If you check the Mount when rebooted option and specify a mount point, the system mounts the corresponding drive transparently in the existing directory tree after rebooting, allowing you to use it as a conventional subdirectory (Figure 4).

Figure 4: In LVM GUI, just a few clicks create the logical volume, including the filesystem.

If you subsequently want to modify a logical drive, choose it in the Logical View at left, and click the Edit Properties button after you have enabled the volume in question. Next, configure the desired settings in the same dialog box you used to create the volume.

If you want to grab a snapshot of a logical volume to back up the filesystem, choose the Create Snapshot button. Clicking on it calls up a separate settings window, which provides various options for the snapshot. If necessary, you mount the snapshot as an ordinary directory in the filesystem.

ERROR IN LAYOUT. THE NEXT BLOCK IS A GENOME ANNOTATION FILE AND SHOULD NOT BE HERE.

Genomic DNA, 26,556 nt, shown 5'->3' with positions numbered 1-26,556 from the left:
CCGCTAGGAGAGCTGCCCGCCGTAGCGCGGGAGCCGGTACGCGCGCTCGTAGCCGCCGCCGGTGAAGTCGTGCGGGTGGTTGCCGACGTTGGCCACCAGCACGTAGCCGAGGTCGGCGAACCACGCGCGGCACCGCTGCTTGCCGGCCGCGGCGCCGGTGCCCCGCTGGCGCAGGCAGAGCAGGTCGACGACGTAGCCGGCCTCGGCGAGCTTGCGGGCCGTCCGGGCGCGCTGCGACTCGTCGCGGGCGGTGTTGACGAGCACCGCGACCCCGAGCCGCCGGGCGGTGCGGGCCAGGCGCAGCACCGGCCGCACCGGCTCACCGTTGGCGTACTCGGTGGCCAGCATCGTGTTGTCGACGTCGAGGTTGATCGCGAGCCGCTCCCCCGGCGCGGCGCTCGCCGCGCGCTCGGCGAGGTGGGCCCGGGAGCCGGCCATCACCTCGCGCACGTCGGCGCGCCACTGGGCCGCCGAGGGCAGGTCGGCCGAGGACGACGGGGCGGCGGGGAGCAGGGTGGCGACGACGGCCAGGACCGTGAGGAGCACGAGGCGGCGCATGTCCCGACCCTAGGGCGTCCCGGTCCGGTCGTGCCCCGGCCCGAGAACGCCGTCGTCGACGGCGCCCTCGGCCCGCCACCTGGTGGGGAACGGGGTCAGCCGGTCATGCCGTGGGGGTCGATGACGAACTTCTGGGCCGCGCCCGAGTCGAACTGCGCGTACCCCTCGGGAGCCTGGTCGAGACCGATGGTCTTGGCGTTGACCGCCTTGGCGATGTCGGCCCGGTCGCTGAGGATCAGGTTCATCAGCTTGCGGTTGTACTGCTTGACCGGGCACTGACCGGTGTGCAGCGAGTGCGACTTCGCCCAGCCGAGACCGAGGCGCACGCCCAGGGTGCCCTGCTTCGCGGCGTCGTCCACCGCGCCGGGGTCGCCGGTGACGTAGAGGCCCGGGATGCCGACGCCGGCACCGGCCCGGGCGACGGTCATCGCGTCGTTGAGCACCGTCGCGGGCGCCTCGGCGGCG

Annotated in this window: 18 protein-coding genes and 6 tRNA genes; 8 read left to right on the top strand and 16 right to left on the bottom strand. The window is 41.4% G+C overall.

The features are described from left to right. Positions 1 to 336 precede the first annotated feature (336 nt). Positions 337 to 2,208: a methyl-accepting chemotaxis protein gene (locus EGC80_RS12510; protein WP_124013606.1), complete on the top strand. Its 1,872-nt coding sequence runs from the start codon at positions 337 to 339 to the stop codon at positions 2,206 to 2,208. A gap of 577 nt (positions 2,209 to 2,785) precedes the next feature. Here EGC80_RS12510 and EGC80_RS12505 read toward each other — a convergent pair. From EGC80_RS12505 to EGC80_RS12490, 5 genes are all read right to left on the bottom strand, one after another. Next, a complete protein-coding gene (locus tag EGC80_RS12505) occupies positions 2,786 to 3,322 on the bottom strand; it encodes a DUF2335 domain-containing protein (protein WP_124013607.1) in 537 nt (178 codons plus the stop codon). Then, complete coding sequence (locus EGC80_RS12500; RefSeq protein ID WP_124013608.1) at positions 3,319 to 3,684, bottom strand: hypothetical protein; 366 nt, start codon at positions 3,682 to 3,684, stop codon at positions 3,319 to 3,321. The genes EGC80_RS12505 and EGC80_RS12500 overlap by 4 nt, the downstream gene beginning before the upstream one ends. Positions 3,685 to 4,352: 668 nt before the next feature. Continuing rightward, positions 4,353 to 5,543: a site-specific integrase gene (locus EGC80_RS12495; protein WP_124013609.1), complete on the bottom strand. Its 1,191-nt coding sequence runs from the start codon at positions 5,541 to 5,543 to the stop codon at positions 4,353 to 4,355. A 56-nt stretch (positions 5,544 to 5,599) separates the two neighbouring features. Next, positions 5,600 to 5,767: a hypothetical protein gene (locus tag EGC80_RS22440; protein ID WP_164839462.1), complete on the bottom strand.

Shrinking and Removing

Logical volumes in LVM installations can also be shrunk on the fly, which, among other things, lets you remove volumes from the storage pool. To remove a logical volume from the group, you only need to click it in the left pane and then select the Remove Selected Logical Volume(s) button. The software deletes the device from the group after a security prompt.

This option will not work if the volume already has a snapshot. To delete volume snapshots or snapshots themselves from the group, you need to select both components and then remove both together after the respective safety prompt.

To delete a physical volume from a LVM system, click on the corresponding Physical View on the left side of the application window and click on Remove Selected Physical Volume(s) to delete it from the system. This option proves to be especially useful when replacing mass storage media in a server system or cluster.